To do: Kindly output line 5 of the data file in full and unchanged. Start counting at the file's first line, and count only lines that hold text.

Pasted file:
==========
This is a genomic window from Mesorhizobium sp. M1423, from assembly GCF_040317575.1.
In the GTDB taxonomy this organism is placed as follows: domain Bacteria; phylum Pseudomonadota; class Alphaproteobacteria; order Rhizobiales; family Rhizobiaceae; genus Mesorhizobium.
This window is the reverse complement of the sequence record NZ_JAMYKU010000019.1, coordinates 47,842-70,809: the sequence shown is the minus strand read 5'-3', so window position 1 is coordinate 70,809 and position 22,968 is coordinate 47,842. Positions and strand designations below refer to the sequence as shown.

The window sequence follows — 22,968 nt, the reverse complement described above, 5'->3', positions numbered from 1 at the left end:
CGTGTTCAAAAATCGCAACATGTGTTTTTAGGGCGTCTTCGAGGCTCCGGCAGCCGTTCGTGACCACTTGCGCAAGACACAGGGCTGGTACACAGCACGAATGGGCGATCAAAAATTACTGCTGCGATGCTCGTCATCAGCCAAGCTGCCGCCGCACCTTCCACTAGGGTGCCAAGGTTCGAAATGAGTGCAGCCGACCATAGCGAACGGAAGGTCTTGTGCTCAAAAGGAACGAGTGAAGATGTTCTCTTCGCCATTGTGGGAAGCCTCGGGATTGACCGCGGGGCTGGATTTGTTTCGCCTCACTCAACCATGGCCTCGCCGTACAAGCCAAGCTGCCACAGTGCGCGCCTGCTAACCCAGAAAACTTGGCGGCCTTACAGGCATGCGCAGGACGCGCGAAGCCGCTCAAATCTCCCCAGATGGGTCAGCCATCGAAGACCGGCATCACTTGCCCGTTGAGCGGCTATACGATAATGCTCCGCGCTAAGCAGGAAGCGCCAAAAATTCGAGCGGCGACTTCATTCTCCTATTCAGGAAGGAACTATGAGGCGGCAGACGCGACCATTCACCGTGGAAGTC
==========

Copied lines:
CGTGTTCAAAAATCGCAACATGTGTTTTTAGGGCGTCTTCGAGGCTCCGGCAGCCGTTCGTGACCACTTGCGCAAGACACAGGGCTGGTACACAGCACGAATGGGCGATCAAAAATTACTGCTGCGATGCTCGTCATCAGCCAAGCTGCCGCCGCACCTTCCACTAGGGTGCCAAGGTTCGAAATGAGTGCAGCCGACCATAGCGAACGGAAGGTCTTGTGCTCAAAAGGAACGAGTGAAGATGTTCTCTTCGCCATTGTGGGAAGCCTCGGGATTGACCGCGGGGCTGGATTTGTTTCGCCTCACTCAACCATGGCCTCGCCGTACAAGCCAAGCTGCCACAGTGCGCGCCTGCTAACCCAGAAAACTTGGCGGCCTTACAGGCATGCGCAGGACGCGCGAAGCCGCTCAAATCTCCCCAGATGGGTCAGCCATCGAAGACCGGCATCACTTGCCCGTTGAGCGGCTATACGATAATGCTCCGCGCTAAGCAGGAAGCGCCAAAAATTCGAGCGGCGACTTCATTCTCCTATTCAGGAAGGAACTATGAGGCGGCAGACGCGACCATTCACCGTGGAAGTC